Jennifer M. JonesCity University of New York - John Jay College of Criminal Justice | John Jay CUNY · Department of Psychology
Jennifer M. Jones
Master of Science
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Citations since 2017
6 Research Items
This is the latest study we have published using our 'Shift & Stick' Paradigm. The shift and stick paradigm involves two basic elements:1) Shift: After voicing their initial identification decision, but before documenting the final choice, participants are told, “Take another look, does anyone [else] look familiar?” . This prompt consistently leads...
For almost 70% of the wrongfully convicted defendants who have been exonerated by new DNA evidence, one or more mistaken eyewitness identifications played a role in their wrongful convictions.1 In recognition of the significant role that mistaken identifications play in miscarriages of justice, social scientists have spent the last 40 years studyin...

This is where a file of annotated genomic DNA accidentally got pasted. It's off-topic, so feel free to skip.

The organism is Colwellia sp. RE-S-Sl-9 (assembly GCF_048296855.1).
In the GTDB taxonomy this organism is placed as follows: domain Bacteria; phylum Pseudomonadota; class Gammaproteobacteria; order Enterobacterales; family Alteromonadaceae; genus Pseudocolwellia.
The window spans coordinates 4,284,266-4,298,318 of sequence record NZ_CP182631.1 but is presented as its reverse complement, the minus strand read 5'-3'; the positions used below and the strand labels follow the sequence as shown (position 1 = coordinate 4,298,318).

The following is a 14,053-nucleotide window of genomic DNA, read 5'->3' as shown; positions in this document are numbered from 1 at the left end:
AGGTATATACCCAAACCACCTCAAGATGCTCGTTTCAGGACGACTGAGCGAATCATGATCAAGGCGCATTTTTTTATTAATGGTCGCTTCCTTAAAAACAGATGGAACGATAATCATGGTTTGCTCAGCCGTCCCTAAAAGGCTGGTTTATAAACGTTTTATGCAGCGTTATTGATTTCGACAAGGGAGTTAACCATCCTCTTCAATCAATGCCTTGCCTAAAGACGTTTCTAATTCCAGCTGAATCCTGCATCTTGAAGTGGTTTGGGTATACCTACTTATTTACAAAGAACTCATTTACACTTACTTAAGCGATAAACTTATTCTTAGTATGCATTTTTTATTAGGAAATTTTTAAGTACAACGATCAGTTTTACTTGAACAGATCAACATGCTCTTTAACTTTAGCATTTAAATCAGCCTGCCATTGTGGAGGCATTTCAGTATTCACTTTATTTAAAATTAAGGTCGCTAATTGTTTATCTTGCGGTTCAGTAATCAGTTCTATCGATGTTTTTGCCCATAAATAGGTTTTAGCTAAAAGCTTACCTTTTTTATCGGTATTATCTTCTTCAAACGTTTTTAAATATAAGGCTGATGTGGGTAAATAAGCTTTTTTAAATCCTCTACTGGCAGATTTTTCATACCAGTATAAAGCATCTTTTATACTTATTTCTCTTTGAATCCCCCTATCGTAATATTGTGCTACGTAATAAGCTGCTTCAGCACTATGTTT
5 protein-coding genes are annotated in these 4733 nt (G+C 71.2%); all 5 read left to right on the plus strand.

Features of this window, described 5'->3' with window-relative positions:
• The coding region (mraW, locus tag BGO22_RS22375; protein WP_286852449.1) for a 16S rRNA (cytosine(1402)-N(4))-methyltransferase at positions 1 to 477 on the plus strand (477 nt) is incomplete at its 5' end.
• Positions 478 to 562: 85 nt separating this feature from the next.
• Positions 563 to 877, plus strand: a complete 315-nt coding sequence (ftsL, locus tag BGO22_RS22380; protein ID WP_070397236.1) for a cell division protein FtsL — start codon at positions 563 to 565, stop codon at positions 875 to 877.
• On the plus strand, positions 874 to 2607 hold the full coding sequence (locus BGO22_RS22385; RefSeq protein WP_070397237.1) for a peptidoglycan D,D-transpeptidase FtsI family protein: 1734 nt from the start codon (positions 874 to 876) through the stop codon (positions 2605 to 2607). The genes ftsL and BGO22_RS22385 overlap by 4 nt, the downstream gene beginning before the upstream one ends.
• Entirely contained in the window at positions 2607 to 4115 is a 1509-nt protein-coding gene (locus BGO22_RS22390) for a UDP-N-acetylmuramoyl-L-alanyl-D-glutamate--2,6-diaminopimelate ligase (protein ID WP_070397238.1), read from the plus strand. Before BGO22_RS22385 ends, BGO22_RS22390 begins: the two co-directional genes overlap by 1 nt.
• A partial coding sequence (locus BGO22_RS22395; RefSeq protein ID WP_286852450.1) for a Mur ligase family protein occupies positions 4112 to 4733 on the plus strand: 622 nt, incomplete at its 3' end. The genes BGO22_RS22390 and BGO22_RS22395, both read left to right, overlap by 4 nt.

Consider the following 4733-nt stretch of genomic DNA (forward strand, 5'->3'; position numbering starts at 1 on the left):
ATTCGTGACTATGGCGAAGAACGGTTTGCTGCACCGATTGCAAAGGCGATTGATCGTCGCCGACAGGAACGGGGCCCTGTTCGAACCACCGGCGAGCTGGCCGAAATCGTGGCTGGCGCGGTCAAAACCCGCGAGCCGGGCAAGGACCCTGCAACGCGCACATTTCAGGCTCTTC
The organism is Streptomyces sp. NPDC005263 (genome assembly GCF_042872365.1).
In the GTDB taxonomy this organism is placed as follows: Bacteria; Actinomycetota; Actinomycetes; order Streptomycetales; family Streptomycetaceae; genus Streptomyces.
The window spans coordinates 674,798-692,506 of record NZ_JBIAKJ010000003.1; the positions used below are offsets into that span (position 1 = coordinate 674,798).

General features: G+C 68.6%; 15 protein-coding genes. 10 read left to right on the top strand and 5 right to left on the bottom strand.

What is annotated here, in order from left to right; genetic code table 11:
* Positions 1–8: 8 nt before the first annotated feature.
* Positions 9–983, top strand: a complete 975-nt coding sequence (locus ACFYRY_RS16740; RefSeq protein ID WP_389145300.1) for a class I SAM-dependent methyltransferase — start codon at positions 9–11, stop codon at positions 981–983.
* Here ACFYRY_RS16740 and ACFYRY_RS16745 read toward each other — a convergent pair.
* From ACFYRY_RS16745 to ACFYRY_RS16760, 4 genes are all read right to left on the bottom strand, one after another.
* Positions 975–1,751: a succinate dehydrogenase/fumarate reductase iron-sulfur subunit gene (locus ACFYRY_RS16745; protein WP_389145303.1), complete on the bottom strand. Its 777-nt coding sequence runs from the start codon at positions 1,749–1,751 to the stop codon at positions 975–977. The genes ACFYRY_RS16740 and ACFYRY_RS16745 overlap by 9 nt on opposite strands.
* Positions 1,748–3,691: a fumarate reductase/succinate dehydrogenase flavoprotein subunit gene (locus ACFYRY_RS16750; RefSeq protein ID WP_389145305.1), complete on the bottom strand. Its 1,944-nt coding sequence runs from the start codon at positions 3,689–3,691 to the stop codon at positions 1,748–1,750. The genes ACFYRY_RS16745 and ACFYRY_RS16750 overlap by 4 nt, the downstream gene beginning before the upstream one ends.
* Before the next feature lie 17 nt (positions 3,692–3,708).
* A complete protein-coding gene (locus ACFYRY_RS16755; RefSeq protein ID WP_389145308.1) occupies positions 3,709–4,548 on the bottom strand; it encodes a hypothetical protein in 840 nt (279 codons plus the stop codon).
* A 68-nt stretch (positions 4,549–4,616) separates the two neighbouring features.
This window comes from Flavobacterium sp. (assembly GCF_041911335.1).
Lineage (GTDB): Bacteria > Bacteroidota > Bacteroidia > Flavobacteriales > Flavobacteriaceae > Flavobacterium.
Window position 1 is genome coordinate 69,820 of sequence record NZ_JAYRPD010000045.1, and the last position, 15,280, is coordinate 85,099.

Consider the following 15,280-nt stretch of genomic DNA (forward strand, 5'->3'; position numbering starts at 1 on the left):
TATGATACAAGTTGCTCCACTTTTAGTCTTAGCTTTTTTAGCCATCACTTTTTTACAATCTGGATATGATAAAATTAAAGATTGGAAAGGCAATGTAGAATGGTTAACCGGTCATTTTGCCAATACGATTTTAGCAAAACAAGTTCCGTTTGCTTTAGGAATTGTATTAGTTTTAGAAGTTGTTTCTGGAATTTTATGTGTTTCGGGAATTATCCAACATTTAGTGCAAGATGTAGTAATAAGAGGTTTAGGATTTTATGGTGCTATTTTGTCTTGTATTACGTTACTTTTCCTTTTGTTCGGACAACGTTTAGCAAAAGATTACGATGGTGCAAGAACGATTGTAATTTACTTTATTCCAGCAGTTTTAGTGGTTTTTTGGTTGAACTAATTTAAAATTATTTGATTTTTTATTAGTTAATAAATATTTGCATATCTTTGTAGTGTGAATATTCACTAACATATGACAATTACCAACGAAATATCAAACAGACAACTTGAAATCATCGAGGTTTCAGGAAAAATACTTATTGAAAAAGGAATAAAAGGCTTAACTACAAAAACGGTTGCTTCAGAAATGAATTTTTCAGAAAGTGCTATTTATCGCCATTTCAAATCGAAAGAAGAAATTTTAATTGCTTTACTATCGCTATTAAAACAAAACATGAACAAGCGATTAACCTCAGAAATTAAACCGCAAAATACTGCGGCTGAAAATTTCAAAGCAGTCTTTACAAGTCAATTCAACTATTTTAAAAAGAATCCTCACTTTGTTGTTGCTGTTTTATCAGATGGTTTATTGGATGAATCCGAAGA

Two experiments were conducted to examine whether misidentifying an innocent suspect with a unique feature (i.e., facial tattoo) would impact witnesses’ recollections of the culprit so that they would mistakenly describe the culprit as having that same feature, when in reality, he did not. In both experiments, participants viewed a video of a simul...
A general review of how social media searches can affect eyewitness performance. This general review is appropriate for students, lawyers and law enforcement.
Two experiments were conducted to see if asking witnesses to take another look at the lineup after they voiced their identification decisions would alter their choices, and if confirming feedback could then be used to solidify the selections they shifted to. Participants watched a simulated crime and were asked to identify the culprit from a photog...
Participants (N = 189) witnessed the theft of a computer and were immersed into what they were led to believe was an actual police investigation that culminated in a live showup. After the crime, an officer responded to the scene to take witness statements. Minutes after his arrival, the officer received a radio dispatch that could be heard clearly...